March 6: Because of the Indwelling Life of Christ, We Do Nothing Apart From Christ.

In John 15, Jesus gives us one of the best metaphors in scripture for the indwelling life of Christ, the vine and branch. “To live is Christ” means that he is the source of our life, like the vine provides life to the branch. We “abide in Christ” and he “abides in us.” This foreshadows our complete union with Christ, which will become the bedrock of the Apostle Paul’s Christology. Jesus hints at this union when he says “apart from me you can do nothing.”

John 15:5. I am the vine; you are the branches. Whoever abides in me and I in him, he it is that bears much fruit, for apart from me you can do nothing.


Fruitfulness is guaranteed by this union. If every Christian has the Spirit of Christ (and they do), then every Christian has the fruitfulness of the Spirit. We can and will do great things by the indwelling life of Christ. We will care for our children and our aging parents. We will love those who are marginalized. We will be faithful in ministry, and kind to neighbors. We will live in hope and die in that same hope. We will pray believing. We will grieve and yet find joy in Christ. We will love even when it makes no sense to love. We will tear down barriers in our churches. We will feel peace in the middle of the storms of life. We will share our hope with others. We will stop lying and stealing and rather we will encourage and build. We will forgive and offer grace over and over again.

Yes, we will do great things by the Spirit of Christ. But so we don’t get a big head, Jesus gives us a warning- “apart from me you can do nothing.” This does not mean that we do nothing physically without Jesus. It does mean that we must live in dependence upon Christ’s indwelling life, just as Jesus lived dependent upon the Father’s life. We can even hear Jesus saying, “apart from the Father, I can do nothing” (of course he did actually say these words). Anything we do apart from the freely given life and love of Christ will not bring glory to the Father.

But we must also set this warning beside the reality of the indwelling life of Christ. For the Christian, this warning becomes a promise. We actually don’t do anything apart from Christ, and our union with him by the Spirit. Our spirit is joined to his Spirit. Therefore it is literally impossible to do anything apart from him. When we do the amazing spiritual acts of faith that we listed above, it is because of that union (never our own mechanical growth). And even when we sin, we bring the Spirit of Christ along with us (1 Corinthians 6:16-17).

In John 15, Jesus, of course, has in view our fruitfulness, not our sin. But nonetheless, the radical reality of our union with Christ remains a truth that has implications for everything a Christian does throughout the day. We truly do not do anything apart from Jesus. And any grace filled, loving thing that we do from the Spirit of God, we do from our union with Christ. That is why Paul could say “to live is Christ.”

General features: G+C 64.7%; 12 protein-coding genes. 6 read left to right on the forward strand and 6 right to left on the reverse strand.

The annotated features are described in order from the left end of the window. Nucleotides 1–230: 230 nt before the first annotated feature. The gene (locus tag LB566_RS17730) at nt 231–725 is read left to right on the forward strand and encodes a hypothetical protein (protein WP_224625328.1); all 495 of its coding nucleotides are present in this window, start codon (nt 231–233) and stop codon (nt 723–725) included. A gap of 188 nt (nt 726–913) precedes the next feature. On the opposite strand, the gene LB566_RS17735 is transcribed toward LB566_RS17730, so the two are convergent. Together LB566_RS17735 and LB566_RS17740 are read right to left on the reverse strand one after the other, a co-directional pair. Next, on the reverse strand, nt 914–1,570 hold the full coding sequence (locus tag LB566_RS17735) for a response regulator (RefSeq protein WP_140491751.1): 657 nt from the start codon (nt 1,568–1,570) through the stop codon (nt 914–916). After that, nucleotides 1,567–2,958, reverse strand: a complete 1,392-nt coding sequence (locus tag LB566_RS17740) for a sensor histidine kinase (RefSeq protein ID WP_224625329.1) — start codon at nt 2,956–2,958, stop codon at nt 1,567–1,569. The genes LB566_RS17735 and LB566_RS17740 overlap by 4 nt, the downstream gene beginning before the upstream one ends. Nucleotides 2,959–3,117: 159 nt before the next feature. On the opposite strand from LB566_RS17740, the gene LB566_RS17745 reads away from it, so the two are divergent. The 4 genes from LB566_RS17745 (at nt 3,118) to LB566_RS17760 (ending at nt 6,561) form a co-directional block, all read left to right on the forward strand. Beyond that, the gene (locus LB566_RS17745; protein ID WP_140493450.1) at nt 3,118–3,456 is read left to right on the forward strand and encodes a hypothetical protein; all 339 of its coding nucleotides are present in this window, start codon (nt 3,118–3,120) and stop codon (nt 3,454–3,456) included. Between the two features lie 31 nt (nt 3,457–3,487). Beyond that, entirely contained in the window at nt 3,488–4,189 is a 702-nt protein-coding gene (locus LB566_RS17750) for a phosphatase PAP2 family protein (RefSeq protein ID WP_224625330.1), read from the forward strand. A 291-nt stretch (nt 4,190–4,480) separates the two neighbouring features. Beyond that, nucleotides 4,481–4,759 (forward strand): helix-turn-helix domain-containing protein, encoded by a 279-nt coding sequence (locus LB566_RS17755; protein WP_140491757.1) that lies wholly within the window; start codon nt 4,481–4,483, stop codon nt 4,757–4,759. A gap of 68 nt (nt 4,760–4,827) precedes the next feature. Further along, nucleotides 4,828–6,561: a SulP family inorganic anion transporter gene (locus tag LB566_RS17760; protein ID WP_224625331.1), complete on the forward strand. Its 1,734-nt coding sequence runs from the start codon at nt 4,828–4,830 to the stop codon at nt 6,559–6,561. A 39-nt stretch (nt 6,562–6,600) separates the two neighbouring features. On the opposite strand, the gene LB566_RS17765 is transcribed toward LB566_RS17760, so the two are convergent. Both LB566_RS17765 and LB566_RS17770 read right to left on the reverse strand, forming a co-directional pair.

March 5: Abiding In Christ is Living By the Indwelling Christ’s Life.

In John 14 we’ve seen Jesus relate his union to and dependence upon the Father with our union and dependence upon the Son. In John 15, Jesus will use the metaphor of the vine and branches to explain how to live life. “To live is Christ” is what Jesus will describe as “abiding in Christ.”

John 15:1-5. “I am the true vine, and my Father is the vine-dresser. Every branch in me that does not bear fruit he takes away, and every branch that does bear fruit he prunes, that it may bear more fruit. Already you are clean because of the word that I have spoken to you. Abide in me, and I in you. As the branch cannot bear fruit by itself, unless it abides in the vine, neither can you, unless you abide in me. I am the vine; you are the branches. Whoever abides in me and I in him, he it is that bears much fruit, for apart from me you can do nothing.

“I am the true vine.” This is another of Jesus’ 7 “I Am” statements. He is declaring himself to be our source of life. He is our source of zoe. The result of this life, is what Jesus calls “fruit.” Think this through with me. If Jesus is the source of life, then the “fruit” of life must also be Jesus- his life, character, obedience, love, and holiness (more on this tomorrow). Image result for bear fruit odg



The branch (that’s you) must abide in the vine (that’s Jesus). “Abide” means to stay, remain, or dwell. The branch has to live attached to the vine in order to bear fruit. We have to constantly draw on the life of Jesus in order to live like Jesus. We cannot manufacture the life of Jesus within ourselves through our self efforts or good works. True change can only come organically, not mechanically. Or to say it another way- true change comes by faith in Christ’s saving life, not by behavior modification.

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Is most of your “spiritual growth” organic or mechanical? Is it through behavior change or through abiding in Christ (faith). For example, do you measure your spiritual growth only by behavioral markers, like “I read my Bible everyday.” This is mechanical growth, not organic.

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Mechanical Growth
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Organic Growth